O'Hara, star of many movies from the golden age of Hollywood, passed away at her home in Idaho on Saturday.
Maureen O’Hara, one of the last remaining stars from Hollywood’s golden age, has passed away at the age of 95.
The Irish-American actress, who was the leading lady in several movies alongside the iconic John Wayne, including The Quiet Man, and in the 1941 Oscar-winning picture How Green Was My Valley, died in her sleep in Boise, Idaho on Saturday (October 24th), according to her agent Johnny Nicoletti.
Maureen O'Hara, 1920-2015
“Her characters were feisty and fearless, just as she was in real life,” her family said in a statement. “She was also proudly Irish and spent her entire lifetime sharing her heritage and the wonderful culture of the Emerald Isle with the world. She passed peacefully surrounded by her loving family as they celebrated her life listening to music from her favourite movie, The Quiet Man.”
Born in Dublin, O’Hara moved to the United States in 1939, later becoming an American citizen. After a couple of minor roles, including her first ever credit in My Irish Molly (the only one in which she used her real name FitzSimons), she was picked to star in the drama How Green Was My Valley, an enormously popular saga about a Welsh mining family that beat out Orson Welles’ Citizen Kane to win Best Picture at the Oscars.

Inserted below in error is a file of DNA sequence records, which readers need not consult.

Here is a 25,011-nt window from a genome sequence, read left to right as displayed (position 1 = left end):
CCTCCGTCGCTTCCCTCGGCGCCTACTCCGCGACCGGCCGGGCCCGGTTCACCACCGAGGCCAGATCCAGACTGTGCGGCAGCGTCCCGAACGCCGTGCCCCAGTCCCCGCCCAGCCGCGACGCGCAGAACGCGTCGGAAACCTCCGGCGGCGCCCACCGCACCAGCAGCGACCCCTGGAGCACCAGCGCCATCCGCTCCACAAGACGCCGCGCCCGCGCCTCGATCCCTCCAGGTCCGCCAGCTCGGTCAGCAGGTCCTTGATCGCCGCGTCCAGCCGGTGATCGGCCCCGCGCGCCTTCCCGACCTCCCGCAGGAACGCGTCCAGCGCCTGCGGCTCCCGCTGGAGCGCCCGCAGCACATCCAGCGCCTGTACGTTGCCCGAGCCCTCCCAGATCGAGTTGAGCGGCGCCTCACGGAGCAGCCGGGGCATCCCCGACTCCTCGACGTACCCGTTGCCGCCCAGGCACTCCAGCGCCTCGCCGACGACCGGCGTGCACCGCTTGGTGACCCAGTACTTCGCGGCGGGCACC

She starred in several extremely popular films subsequently, including five alongside John Wayne, and famous movies such as The Parent Trap, Our Man In Havana and Miracle on 34th Street. She effectively retired from acting in 1978 when her husband died in a plane crash, and she took over his job of running a commercial airline.
O’Hara was an inspiration to many modern movie stars, including Jessica Chastain who tweeted her tribute upon hearing the sad news. “RIP #MaureenOHara from one tough redhead broad to another. Thankful for the light you shared.”
Nicknamed as ‘The Queen of Technicolour’ because of her eye-catching red hair, which many commented looked great on camera along with her pale complexion, she told The Telegraph last year that people remembered her because she had talent. “I proved there was a bloody good actress in me. It wasn't just my face. I gave bloody good performances.”
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